Every day I work with children who are defined by our educational culture as “different.” Most don’t appear particularly unusual out and about in their community, but in school they aren’t considered “typical.”
These differences can make parents feel anxious and uncomfortable, long before our children are aware of their so-called challenges. Often we are encouraged and advised to get services for our kids to “fix” what is weak. But is that always the best course of action?
“Different.” Good or Bad? A Personal Story
The concept of learning disabilities and attentional disorders is relatively new. When I went to school in the 1970s and 80s there wasn’t much talk of these disorders. Yes, there were kids who struggled in school, but not many received special education unless their difference was profound and obvious.
I was a “different” learner. Today I probably would be diagnosed with a math or nonverbal learning disability. Even today nonverbal work is very challenging for me and I have a rudimentary grasp of mathematical concepts. I received no school support and I definitely had academic and social challenges that accompanied my differences.
My weaknesses were not remediated. I didn’t receive any extra help or accommodations and I was left with three choices: 1. Give up on the hard stuff, 2. Think I was stupid, or 3. Achieve in the places I could be successful.
I thank my parents for guiding me constantly to choice #3. Every day I wanted to do #1 and when I felt completely defeated I turned to #2, but my parents never let me sit there and worry about what I couldn’t do, instead turning me to grow in places where I excelled. This meant I spent lots of time reading, writing, singing, dancing and being a good friend. My attuned empathy and social skills now allow me to be a very good psychologist. And I hire people to do the hard math for me in my business :).
My weaknesses never defined me. I knew what was hard and what wasn’t. I knew I could never pass an AP Calculus class. I knew graduate statistics was going to be a nightmare, no matter how hard I studied. I can’t do puzzles without getting dizzy. Parallel parking is a real challenge for me, so I pay for parking in the city. I still don’t always know my left from my right. There isn’t anything I can do about those things. I could study Left-Right, Left-Right, Left-Right, but that would get in the way of me writing this blog post, seeing my clients, playing with my son. So I make the “L” with my hand. Every time.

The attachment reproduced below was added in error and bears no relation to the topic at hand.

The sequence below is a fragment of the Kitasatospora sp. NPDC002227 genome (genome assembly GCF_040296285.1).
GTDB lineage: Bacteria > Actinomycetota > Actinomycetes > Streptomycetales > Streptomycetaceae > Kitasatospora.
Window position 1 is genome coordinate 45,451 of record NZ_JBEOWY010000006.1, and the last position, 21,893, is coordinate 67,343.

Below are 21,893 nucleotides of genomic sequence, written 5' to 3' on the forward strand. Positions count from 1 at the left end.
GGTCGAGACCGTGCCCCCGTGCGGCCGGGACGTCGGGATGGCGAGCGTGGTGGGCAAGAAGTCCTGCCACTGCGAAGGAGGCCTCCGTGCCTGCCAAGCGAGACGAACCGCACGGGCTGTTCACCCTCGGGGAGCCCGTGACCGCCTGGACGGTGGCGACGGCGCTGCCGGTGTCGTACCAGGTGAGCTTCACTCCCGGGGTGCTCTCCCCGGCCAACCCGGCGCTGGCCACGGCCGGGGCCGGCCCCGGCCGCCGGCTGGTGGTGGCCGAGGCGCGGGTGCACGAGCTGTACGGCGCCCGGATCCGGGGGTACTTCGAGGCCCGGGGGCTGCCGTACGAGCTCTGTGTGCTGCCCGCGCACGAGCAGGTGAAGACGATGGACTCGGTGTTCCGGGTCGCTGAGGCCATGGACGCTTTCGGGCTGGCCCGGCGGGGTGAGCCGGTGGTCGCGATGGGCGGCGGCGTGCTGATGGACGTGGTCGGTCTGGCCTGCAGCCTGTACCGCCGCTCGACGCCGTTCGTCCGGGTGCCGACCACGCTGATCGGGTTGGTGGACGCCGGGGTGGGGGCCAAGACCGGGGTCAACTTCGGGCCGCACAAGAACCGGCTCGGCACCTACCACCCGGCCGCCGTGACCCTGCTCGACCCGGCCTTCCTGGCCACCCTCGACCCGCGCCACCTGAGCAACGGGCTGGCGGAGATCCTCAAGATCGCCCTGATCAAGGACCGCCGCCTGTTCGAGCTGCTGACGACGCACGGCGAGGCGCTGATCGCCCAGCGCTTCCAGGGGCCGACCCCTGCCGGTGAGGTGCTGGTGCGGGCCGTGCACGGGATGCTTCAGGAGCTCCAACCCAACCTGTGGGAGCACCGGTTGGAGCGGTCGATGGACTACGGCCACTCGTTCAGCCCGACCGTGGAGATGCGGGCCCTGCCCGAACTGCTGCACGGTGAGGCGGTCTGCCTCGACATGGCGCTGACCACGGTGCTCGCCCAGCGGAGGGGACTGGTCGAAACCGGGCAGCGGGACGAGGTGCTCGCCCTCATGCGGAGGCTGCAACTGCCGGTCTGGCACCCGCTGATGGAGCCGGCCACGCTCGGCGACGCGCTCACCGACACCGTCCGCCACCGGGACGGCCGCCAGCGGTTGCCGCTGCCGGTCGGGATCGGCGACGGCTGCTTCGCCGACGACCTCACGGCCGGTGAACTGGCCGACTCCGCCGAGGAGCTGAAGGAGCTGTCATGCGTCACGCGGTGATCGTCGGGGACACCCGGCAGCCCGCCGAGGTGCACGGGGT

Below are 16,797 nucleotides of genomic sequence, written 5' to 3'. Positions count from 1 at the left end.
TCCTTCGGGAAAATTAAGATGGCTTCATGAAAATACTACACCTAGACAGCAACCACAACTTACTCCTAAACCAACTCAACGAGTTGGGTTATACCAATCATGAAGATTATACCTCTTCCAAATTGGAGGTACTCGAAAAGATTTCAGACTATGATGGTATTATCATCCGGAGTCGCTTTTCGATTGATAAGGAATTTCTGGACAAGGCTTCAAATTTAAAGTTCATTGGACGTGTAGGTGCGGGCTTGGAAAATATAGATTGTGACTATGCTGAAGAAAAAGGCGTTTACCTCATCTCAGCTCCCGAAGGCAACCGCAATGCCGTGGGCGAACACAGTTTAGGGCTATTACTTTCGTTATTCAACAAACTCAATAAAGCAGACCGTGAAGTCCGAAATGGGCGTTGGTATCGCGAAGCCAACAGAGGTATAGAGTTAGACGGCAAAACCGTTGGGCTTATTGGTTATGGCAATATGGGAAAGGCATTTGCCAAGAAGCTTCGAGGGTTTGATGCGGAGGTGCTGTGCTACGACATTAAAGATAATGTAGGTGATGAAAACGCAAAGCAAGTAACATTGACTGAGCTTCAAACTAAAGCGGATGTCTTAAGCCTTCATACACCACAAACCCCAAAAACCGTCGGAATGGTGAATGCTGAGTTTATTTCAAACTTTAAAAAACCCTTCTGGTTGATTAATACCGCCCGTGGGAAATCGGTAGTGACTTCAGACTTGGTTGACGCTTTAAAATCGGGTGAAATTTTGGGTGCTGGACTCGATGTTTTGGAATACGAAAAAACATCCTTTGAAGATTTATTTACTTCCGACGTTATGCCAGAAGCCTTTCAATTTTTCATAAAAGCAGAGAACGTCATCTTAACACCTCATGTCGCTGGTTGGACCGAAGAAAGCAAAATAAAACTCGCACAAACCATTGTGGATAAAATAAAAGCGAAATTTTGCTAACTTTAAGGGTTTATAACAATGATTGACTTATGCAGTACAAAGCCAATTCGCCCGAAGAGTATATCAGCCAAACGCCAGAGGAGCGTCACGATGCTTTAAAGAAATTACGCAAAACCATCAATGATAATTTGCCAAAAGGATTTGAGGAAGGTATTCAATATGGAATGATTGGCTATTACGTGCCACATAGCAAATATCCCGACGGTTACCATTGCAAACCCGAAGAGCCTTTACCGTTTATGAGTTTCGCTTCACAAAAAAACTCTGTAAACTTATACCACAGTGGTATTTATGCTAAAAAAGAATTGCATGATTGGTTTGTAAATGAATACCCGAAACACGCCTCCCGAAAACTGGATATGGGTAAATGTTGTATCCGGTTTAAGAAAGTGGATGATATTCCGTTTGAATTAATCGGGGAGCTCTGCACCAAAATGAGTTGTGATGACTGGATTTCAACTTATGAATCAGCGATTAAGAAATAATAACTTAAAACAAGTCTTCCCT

These differences aren’t “good” or “bad.” They just are. It is how my brain works. Writing comes easy. Playing video games not so much. And that is ok.
Difference and Parenting: Should we do all we can to fix the “problem”?
Despite all of the testing and special education we now offer our children (which is neither good nor bad), we can learn a bit from the parenting models of the past.
Difference should not define your child. And if you want your child to be a successful adult, their difference CAN not define them.
Sometimes we get lost in the weeds of looking for and “fixing” our differences. Initially, this sounds like a good thing to do. We have more resources and opportunities now to suss out the problems and do something to address them.
But when we invest lots of time, money and focus fixing a weakness, we aren’t giving all of that energy toward enhancing our children’s strengths and gifts. I’m not sure how life would be different for me if I spent 3 hours a week with a math tutor, rather than 3 hours a week singing on stage all over the Boston area. I do know that singing gave me so much to feel good about and proud of and that helped me be a more confident adult.
As parents we walk a fine line between giving our children all out support for their weakness vs fully supporting growth in areas of strength. Of course, some children have challenges that are best served through supportive services. But we can’t give 100% in just one direction. I fear we often overfocus on the hard and give short shrift to the easier and more enjoyable.
I don’t want us to forget that all our children have strengths and the right to enjoy feeling competent and able to do things that are fun and easy, too. Maybe we don’t have to “fix” everything at the expense of achieving above average competence in other areas.
There is no right or wrong in how we divvy up our time and energy. But I ask you to mindfully consider how you invest those precious resources when addressing your child’s strengths and weaknesses. We can acknowledge, yes, they are different, AND they can excel with encouragement and support to do what they are good at, rather than investing too much focus on what is hard.